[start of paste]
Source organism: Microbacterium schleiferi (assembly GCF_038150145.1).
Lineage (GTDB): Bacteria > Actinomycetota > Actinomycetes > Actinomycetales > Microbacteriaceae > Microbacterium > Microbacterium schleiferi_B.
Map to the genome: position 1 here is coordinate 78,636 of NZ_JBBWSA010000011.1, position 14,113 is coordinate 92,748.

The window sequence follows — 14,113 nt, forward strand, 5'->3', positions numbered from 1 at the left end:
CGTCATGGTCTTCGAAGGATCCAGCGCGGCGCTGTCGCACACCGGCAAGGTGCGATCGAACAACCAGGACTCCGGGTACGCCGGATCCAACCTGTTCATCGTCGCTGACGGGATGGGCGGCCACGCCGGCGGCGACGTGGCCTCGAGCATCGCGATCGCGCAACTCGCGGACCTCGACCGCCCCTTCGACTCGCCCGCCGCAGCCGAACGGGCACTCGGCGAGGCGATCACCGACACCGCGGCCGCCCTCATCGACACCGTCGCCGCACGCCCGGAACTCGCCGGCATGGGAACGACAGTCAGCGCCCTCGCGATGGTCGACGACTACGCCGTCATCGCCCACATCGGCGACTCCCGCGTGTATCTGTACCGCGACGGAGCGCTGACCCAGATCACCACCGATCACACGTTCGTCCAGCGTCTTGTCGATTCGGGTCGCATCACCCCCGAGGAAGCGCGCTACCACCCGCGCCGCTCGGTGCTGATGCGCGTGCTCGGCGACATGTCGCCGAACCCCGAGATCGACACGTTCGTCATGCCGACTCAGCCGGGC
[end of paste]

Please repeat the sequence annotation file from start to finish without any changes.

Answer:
Source organism: Microbacterium schleiferi (assembly GCF_038150145.1).
Lineage (GTDB): Bacteria > Actinomycetota > Actinomycetes > Actinomycetales > Microbacteriaceae > Microbacterium > Microbacterium schleiferi_B.
Map to the genome: position 1 here is coordinate 78,636 of NZ_JBBWSA010000011.1, position 14,113 is coordinate 92,748.

The window sequence follows — 14,113 nt, forward strand, 5'->3', positions numbered from 1 at the left end:
CGTCATGGTCTTCGAAGGATCCAGCGCGGCGCTGTCGCACACCGGCAAGGTGCGATCGAACAACCAGGACTCCGGGTACGCCGGATCCAACCTGTTCATCGTCGCTGACGGGATGGGCGGCCACGCCGGCGGCGACGTGGCCTCGAGCATCGCGATCGCGCAACTCGCGGACCTCGACCGCCCCTTCGACTCGCCCGCCGCAGCCGAACGGGCACTCGGCGAGGCGATCACCGACACCGCGGCCGCCCTCATCGACACCGTCGCCGCACGCCCGGAACTCGCCGGCATGGGAACGACAGTCAGCGCCCTCGCGATGGTCGACGACTACGCCGTCATCGCCCACATCGGCGACTCCCGCGTGTATCTGTACCGCGACGGAGCGCTGACCCAGATCACCACCGATCACACGTTCGTCCAGCGTCTTGTCGATTCGGGTCGCATCACCCCCGAGGAAGCGCGCTACCACCCGCGCCGCTCGGTGCTGATGCGCGTGCTCGGCGACATGTCGCCGAACCCCGAGATCGACACGTTCGTCATGCCGACTCAGCCGGGC